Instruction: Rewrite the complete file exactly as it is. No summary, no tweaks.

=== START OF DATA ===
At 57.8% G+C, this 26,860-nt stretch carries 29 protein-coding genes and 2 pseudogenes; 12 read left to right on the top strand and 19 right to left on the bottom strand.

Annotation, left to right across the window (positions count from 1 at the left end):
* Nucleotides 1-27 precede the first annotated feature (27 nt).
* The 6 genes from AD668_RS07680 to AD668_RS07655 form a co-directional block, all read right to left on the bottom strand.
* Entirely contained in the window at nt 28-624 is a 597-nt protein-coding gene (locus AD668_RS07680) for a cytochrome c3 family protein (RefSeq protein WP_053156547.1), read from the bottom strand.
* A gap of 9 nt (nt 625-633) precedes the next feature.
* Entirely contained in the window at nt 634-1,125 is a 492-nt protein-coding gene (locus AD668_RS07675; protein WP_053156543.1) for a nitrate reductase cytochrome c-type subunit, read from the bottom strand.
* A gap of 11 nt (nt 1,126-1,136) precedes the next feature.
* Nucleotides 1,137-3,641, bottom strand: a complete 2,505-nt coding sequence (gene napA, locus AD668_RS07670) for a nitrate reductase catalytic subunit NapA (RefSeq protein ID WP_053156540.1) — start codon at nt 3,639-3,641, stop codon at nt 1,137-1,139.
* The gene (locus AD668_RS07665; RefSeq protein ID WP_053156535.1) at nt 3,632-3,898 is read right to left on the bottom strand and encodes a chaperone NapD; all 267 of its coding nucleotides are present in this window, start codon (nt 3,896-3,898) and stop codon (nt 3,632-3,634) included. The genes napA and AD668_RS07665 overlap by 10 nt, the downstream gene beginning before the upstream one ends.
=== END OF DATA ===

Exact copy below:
At 57.8% G+C, this 26,860-nt stretch carries 29 protein-coding genes and 2 pseudogenes; 12 read left to right on the top strand and 19 right to left on the bottom strand.

Annotation, left to right across the window (positions count from 1 at the left end):
* Nucleotides 1-27 precede the first annotated feature (27 nt).
* The 6 genes from AD668_RS07680 to AD668_RS07655 form a co-directional block, all read right to left on the bottom strand.
* Entirely contained in the window at nt 28-624 is a 597-nt protein-coding gene (locus AD668_RS07680) for a cytochrome c3 family protein (RefSeq protein WP_053156547.1), read from the bottom strand.
* A gap of 9 nt (nt 625-633) precedes the next feature.
* Entirely contained in the window at nt 634-1,125 is a 492-nt protein-coding gene (locus AD668_RS07675; protein WP_053156543.1) for a nitrate reductase cytochrome c-type subunit, read from the bottom strand.
* A gap of 11 nt (nt 1,126-1,136) precedes the next feature.
* Nucleotides 1,137-3,641, bottom strand: a complete 2,505-nt coding sequence (gene napA, locus AD668_RS07670) for a nitrate reductase catalytic subunit NapA (RefSeq protein ID WP_053156540.1) — start codon at nt 3,639-3,641, stop codon at nt 1,137-1,139.
* The gene (locus AD668_RS07665; RefSeq protein ID WP_053156535.1) at nt 3,632-3,898 is read right to left on the bottom strand and encodes a chaperone NapD; all 267 of its coding nucleotides are present in this window, start codon (nt 3,896-3,898) and stop codon (nt 3,632-3,634) included. The genes napA and AD668_RS07665 overlap by 10 nt, the downstream gene beginning before the upstream one ends.